[Linux-cluster] Snapshotting GFS and freezing

Jeff Sturm jeff.sturm at eprize.com
Thu Jan 14 19:57:03 UTC 2010

> -----Original Message-----
> From: linux-cluster-bounces at redhat.com
[mailto:linux-cluster-bounces at redhat.com]
> On Behalf Of Dirk H. Schulz
> Sent: Thursday, January 14, 2010 12:21 PM
> To: linux clustering
> Subject: [Linux-cluster] Snapshotting GFS and freezing
> Hi folks,
> I found several howtos on the web stating that if you want to snapshot
> gfs volume (on top of clvm, of course), you have to freeze gfs (using
> gfs_tool) to make that possible.
> What comes in mind then is: If I have to freeze the gfs volume anyway,
> do I need a snapshot at all? Can't I copy the contents off the frozen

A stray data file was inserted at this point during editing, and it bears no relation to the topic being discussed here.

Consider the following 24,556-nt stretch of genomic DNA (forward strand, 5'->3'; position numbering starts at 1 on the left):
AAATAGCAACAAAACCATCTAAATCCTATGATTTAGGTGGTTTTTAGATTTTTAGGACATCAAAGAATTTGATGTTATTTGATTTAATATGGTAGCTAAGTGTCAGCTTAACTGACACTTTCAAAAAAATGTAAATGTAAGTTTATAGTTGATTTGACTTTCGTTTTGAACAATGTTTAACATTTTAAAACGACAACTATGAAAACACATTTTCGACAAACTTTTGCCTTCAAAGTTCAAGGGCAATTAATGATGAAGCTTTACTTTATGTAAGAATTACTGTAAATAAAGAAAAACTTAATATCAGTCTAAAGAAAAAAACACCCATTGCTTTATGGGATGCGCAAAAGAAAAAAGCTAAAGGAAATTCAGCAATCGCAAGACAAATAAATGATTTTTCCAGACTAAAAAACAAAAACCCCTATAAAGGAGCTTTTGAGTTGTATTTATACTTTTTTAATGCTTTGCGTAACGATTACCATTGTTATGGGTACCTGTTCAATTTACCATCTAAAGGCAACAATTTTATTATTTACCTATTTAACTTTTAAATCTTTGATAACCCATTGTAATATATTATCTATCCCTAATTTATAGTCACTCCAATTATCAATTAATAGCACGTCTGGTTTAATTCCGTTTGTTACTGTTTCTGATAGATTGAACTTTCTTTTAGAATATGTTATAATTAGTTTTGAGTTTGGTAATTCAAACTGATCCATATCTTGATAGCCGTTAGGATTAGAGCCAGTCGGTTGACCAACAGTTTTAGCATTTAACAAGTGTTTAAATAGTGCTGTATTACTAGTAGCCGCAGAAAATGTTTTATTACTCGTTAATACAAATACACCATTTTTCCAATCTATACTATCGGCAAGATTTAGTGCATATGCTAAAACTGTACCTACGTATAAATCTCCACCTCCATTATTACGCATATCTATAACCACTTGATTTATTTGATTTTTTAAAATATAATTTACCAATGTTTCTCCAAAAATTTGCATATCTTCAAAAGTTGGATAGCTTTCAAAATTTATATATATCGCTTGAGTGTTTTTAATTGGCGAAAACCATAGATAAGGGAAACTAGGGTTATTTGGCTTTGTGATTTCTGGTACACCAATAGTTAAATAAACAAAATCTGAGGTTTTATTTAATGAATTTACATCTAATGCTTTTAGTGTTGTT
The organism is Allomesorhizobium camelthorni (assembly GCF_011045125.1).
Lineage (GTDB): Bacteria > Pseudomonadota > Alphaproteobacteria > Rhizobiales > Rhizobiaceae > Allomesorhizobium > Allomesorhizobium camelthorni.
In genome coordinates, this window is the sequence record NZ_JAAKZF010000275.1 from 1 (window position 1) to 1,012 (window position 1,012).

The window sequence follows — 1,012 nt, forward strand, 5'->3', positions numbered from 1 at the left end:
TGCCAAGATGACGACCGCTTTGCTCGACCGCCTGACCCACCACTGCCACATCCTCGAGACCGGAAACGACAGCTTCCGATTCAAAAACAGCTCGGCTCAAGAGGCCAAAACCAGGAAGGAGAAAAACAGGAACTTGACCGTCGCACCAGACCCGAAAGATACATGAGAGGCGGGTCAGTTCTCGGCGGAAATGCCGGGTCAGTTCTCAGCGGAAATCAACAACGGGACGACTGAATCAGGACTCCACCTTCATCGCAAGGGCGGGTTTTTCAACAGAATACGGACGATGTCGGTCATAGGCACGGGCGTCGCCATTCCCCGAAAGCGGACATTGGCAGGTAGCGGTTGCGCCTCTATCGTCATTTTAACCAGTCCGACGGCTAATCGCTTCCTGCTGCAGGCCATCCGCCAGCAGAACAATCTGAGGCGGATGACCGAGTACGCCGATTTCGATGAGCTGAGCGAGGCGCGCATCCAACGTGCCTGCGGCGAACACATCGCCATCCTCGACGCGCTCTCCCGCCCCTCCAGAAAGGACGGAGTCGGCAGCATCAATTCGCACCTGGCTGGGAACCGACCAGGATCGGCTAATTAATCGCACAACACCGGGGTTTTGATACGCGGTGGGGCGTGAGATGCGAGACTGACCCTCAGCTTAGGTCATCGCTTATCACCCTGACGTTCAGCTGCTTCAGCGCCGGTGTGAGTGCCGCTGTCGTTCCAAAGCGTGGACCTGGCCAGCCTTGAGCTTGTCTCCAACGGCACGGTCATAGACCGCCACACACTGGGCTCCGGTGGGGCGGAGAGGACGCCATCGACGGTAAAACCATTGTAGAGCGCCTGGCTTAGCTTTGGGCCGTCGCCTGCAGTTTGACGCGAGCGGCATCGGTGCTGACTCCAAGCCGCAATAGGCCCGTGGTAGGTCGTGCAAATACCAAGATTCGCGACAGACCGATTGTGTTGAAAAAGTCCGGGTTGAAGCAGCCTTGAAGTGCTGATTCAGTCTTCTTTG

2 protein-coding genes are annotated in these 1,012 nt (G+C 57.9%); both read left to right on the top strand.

> gfs volume directly?
> Because the basic purpose of a snapshot is to provide files that do
> change during beeing copied. And I would expect a frozen gfs volume to
> provide exactly that.

The important consideration here is:  How long can you withstand the
filesystem being frozen?

You can freeze it, copy all files (e.g. with rsync) and unfreeze,
potentially over the course of a few hours.  If that's okay with your
application and users, go right ahead.

Or you can freeze, snapshot and unfreeze, and potentially be done within
a few seconds.  That's the beauty of snapshots--we do it online with
little or no user disruption.


More information about the Linux-cluster mailing list